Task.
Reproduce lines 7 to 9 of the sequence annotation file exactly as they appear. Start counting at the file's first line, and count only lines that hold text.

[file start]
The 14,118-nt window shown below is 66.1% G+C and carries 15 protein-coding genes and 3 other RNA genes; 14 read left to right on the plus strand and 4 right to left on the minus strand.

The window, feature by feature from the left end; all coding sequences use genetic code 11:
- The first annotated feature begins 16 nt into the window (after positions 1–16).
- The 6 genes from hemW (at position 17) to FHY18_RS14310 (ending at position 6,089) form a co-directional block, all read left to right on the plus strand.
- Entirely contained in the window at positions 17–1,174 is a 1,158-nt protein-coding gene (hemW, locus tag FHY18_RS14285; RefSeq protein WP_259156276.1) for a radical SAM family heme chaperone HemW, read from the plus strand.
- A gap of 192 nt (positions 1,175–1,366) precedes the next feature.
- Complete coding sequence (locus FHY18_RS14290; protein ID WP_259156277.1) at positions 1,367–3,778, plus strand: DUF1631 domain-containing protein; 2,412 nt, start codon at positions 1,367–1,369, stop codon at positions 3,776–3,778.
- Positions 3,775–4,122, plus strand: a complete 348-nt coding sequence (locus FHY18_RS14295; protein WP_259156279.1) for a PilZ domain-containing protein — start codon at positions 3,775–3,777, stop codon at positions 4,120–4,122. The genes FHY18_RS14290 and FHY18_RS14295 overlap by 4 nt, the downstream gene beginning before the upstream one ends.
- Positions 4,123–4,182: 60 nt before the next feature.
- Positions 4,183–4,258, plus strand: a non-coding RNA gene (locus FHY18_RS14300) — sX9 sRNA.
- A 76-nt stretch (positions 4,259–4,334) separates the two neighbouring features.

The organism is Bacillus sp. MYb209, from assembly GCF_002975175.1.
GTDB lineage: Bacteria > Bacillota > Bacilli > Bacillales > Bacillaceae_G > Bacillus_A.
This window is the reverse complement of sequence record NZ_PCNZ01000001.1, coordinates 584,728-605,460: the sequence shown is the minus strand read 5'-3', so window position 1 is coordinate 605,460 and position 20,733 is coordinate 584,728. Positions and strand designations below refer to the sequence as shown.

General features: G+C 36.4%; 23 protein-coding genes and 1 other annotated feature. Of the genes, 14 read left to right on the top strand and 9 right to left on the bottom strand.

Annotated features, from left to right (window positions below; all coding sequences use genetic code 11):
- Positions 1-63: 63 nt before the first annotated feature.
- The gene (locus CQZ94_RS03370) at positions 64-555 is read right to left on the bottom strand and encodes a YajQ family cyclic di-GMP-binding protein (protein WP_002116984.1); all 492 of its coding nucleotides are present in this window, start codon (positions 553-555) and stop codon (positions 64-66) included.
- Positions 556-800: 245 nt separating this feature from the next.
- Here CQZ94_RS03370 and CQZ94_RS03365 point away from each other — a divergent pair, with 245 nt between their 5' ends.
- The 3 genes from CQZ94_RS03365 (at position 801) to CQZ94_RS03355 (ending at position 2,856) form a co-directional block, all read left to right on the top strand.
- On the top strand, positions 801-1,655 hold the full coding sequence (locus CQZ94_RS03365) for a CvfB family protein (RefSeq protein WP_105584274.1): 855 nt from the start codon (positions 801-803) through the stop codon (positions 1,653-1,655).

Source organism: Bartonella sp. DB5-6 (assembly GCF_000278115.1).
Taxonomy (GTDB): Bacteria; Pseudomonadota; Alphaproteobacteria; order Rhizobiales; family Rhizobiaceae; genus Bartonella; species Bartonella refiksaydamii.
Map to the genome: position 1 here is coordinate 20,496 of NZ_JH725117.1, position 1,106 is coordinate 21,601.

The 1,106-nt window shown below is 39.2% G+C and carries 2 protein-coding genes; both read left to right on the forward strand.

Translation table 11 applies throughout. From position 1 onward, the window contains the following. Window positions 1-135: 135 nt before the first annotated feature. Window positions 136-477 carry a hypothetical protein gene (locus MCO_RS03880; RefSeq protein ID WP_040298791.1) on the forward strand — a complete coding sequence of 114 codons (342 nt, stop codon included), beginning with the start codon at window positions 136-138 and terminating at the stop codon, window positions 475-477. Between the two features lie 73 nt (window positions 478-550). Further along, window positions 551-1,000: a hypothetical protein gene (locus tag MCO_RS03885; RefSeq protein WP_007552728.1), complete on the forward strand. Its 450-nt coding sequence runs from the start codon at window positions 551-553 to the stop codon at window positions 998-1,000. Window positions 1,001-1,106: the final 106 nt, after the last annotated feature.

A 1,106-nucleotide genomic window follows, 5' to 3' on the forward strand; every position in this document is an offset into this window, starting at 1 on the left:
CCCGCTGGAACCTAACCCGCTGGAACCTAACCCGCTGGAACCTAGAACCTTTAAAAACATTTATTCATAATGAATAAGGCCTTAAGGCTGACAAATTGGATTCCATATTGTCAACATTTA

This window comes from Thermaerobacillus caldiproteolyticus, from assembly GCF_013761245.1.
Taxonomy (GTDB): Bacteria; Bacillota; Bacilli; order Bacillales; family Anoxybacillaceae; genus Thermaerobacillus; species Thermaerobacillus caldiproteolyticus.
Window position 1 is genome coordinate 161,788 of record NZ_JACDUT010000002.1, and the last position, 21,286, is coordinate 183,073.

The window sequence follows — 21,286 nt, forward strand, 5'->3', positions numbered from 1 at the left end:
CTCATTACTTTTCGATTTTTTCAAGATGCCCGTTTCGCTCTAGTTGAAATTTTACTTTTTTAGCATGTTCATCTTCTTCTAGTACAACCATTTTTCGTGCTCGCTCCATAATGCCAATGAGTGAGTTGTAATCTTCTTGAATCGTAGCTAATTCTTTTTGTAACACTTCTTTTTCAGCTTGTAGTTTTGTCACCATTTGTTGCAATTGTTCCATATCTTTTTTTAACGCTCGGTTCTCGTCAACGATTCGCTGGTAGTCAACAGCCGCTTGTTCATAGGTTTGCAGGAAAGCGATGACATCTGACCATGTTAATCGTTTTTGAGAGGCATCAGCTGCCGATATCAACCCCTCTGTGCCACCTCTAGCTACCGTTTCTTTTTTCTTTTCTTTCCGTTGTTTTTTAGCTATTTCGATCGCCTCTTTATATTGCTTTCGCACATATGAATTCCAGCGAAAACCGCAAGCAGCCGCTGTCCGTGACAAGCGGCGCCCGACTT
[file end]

- Complete coding sequence (locus FHY18_RS14290; protein ID WP_259156277.1) at positions 1,367–3,778, plus strand: DUF1631 domain-containing protein; 2,412 nt, start codon at positions 1,367–1,369, stop codon at positions 3,776–3,778.
- Positions 3,775–4,122, plus strand: a complete 348-nt coding sequence (locus FHY18_RS14295; protein WP_259156279.1) for a PilZ domain-containing protein — start codon at positions 3,775–3,777, stop codon at positions 4,120–4,122. The genes FHY18_RS14290 and FHY18_RS14295 overlap by 4 nt, the downstream gene beginning before the upstream one ends.
- Positions 4,123–4,182: 60 nt before the next feature.